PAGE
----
Willow Beach History
From artifacts found along the Colorado River, Willow Beach might have been a prehistoric trading center. The Basketmaker Indians from Lost City started camping at Willow Beach around 250 B.C. For a while, only the Amargosa people, from the areas to the west, came. Possibly by 750 A.D., the late Basketmaker people were visiting the area again. Sea shells, steatite, and asphaltum from the Pacific Coast were traded for salt, pottery, textiles and other items from the interior. After 1150 A.D., the Shoshoneans mainly camped at Willow Beach.
Paiutes were in Black Canyon area in 1858 when Lieutenant Ives brought his steamboat up the Colorado River.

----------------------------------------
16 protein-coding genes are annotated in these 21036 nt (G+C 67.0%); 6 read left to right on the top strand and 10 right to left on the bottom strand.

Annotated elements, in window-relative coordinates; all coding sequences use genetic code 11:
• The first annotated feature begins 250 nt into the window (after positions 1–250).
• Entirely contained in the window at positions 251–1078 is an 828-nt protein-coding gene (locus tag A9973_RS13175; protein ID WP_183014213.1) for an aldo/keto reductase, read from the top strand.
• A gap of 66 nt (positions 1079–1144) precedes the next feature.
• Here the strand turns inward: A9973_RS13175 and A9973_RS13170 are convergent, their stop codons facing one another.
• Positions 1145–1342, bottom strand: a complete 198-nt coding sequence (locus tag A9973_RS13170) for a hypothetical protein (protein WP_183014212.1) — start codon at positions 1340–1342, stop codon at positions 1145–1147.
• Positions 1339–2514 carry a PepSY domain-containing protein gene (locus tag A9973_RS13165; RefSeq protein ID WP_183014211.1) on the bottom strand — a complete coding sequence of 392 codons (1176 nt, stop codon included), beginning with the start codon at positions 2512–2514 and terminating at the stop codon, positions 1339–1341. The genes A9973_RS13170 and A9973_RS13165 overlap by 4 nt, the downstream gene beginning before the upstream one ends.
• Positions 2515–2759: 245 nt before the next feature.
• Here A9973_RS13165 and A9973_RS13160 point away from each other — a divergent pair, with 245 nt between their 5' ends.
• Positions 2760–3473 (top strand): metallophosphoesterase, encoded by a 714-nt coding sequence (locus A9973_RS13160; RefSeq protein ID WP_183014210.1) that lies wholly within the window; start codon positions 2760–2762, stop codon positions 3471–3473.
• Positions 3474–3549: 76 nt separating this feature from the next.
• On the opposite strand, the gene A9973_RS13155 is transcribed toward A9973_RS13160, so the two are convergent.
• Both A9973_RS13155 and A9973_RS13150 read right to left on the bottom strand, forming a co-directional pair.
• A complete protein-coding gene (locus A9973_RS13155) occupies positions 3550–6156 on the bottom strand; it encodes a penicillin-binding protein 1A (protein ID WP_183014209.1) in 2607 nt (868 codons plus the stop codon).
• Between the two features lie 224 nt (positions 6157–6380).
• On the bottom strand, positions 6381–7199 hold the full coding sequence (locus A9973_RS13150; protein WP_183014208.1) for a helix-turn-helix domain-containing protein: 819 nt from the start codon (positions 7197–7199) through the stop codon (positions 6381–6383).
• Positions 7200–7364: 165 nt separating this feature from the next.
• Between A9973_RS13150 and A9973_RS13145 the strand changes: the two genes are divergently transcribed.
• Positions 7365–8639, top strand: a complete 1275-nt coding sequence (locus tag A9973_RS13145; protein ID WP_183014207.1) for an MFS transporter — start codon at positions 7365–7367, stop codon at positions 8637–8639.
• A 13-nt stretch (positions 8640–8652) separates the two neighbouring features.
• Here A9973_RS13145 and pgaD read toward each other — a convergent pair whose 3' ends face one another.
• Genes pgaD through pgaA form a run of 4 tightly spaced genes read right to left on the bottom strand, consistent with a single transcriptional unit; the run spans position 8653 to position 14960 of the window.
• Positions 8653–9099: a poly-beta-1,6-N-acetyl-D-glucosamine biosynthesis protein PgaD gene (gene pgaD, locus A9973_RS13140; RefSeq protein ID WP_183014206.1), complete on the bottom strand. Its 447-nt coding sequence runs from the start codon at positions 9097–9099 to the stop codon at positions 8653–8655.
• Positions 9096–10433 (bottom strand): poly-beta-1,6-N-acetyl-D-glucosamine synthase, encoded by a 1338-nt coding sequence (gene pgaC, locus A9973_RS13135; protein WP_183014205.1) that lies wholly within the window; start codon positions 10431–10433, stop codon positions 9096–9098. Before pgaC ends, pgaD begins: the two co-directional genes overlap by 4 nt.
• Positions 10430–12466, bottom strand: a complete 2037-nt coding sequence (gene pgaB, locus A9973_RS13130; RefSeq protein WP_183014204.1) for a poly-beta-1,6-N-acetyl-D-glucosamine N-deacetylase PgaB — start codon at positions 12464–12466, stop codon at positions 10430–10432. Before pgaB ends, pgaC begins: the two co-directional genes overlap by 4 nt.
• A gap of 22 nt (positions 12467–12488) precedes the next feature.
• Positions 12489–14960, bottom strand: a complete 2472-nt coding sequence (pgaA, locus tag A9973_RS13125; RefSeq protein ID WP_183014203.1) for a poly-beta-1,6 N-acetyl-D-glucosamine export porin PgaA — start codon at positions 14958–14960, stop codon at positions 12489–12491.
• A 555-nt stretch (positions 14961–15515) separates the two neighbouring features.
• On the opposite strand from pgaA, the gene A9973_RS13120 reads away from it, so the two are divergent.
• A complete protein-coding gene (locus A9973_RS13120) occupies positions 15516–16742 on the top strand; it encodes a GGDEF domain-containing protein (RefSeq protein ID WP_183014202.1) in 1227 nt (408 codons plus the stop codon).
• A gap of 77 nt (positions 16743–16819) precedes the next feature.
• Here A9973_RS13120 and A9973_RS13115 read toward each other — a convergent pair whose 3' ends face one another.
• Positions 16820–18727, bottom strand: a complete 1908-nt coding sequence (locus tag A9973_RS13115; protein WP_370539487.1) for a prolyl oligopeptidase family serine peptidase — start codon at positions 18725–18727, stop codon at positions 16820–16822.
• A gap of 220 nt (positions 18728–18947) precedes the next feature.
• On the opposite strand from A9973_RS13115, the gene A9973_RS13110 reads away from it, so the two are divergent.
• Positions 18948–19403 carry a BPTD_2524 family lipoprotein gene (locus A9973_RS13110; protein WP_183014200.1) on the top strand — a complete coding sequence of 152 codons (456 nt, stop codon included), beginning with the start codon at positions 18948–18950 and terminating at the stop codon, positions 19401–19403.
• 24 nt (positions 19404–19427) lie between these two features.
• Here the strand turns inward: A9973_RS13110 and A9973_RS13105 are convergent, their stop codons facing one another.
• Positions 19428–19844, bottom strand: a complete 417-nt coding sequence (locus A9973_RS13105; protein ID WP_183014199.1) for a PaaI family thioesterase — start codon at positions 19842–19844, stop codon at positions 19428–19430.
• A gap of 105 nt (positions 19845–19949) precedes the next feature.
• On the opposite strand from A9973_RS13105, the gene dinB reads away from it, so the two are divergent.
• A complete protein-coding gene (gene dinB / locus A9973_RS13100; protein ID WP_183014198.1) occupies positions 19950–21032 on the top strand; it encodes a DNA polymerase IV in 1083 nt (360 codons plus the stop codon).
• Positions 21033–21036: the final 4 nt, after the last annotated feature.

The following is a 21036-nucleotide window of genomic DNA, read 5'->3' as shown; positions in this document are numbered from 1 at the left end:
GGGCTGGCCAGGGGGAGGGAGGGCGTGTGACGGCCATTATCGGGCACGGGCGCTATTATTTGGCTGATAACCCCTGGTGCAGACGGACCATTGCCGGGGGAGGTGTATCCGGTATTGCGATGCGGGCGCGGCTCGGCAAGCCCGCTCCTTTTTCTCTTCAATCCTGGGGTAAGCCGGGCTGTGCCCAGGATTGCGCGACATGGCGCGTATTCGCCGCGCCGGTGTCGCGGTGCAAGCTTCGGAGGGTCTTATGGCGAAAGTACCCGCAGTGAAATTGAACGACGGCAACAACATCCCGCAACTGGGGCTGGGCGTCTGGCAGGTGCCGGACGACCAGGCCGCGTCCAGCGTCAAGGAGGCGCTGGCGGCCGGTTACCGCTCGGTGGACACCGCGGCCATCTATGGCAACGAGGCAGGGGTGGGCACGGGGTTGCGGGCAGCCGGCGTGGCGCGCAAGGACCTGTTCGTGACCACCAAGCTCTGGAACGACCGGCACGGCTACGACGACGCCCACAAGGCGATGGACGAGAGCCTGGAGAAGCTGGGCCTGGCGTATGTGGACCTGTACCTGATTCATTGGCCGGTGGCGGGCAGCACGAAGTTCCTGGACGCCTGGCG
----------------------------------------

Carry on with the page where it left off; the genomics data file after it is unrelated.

Before Davis Dam, Willow Beach was a well-known fishing camp on the Colorado River, and even today the trout fishing is unsurpassed in the cold waters below Hoover Dam.
Did You Know?
As early as 3,000 years ago, people inhabiting the Southwest began chiseling and painting pictures on rocks and cliff walls. Preserved by the dry climate, much of this rock art ranging from complicated geometric designs to huge figures, remains to puzzle, astonish, and awe modern-day viewers.